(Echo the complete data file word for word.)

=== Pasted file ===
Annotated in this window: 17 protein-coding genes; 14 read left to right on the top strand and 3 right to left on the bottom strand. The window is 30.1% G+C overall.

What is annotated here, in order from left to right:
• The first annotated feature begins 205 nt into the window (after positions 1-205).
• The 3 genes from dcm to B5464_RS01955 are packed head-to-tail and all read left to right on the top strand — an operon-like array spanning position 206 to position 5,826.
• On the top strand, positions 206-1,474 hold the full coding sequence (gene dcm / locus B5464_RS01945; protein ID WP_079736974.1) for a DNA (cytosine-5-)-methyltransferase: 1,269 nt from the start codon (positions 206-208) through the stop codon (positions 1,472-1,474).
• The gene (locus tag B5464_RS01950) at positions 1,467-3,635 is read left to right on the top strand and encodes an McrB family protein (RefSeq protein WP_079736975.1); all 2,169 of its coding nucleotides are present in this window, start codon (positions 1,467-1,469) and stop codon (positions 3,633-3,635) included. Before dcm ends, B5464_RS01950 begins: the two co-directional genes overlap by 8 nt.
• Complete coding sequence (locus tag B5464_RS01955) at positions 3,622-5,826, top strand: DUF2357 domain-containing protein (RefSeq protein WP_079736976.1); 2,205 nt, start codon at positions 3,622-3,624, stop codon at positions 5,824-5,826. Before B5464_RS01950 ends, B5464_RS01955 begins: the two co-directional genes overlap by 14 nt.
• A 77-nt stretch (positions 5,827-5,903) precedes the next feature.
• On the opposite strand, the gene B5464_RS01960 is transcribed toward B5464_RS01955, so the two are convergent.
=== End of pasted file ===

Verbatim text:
Annotated in this window: 17 protein-coding genes; 14 read left to right on the top strand and 3 right to left on the bottom strand. The window is 30.1% G+C overall.

What is annotated here, in order from left to right:
• The first annotated feature begins 205 nt into the window (after positions 1-205).
• The 3 genes from dcm to B5464_RS01955 are packed head-to-tail and all read left to right on the top strand — an operon-like array spanning position 206 to position 5,826.
• On the top strand, positions 206-1,474 hold the full coding sequence (gene dcm / locus B5464_RS01945; protein ID WP_079736974.1) for a DNA (cytosine-5-)-methyltransferase: 1,269 nt from the start codon (positions 206-208) through the stop codon (positions 1,472-1,474).
• The gene (locus tag B5464_RS01950) at positions 1,467-3,635 is read left to right on the top strand and encodes an McrB family protein (RefSeq protein WP_079736975.1); all 2,169 of its coding nucleotides are present in this window, start codon (positions 1,467-1,469) and stop codon (positions 3,633-3,635) included. Before dcm ends, B5464_RS01950 begins: the two co-directional genes overlap by 8 nt.
• Complete coding sequence (locus tag B5464_RS01955) at positions 3,622-5,826, top strand: DUF2357 domain-containing protein (RefSeq protein WP_079736976.1); 2,205 nt, start codon at positions 3,622-3,624, stop codon at positions 5,824-5,826. Before B5464_RS01950 ends, B5464_RS01955 begins: the two co-directional genes overlap by 14 nt.
• A 77-nt stretch (positions 5,827-5,903) precedes the next feature.
• On the opposite strand, the gene B5464_RS01960 is transcribed toward B5464_RS01955, so the two are convergent.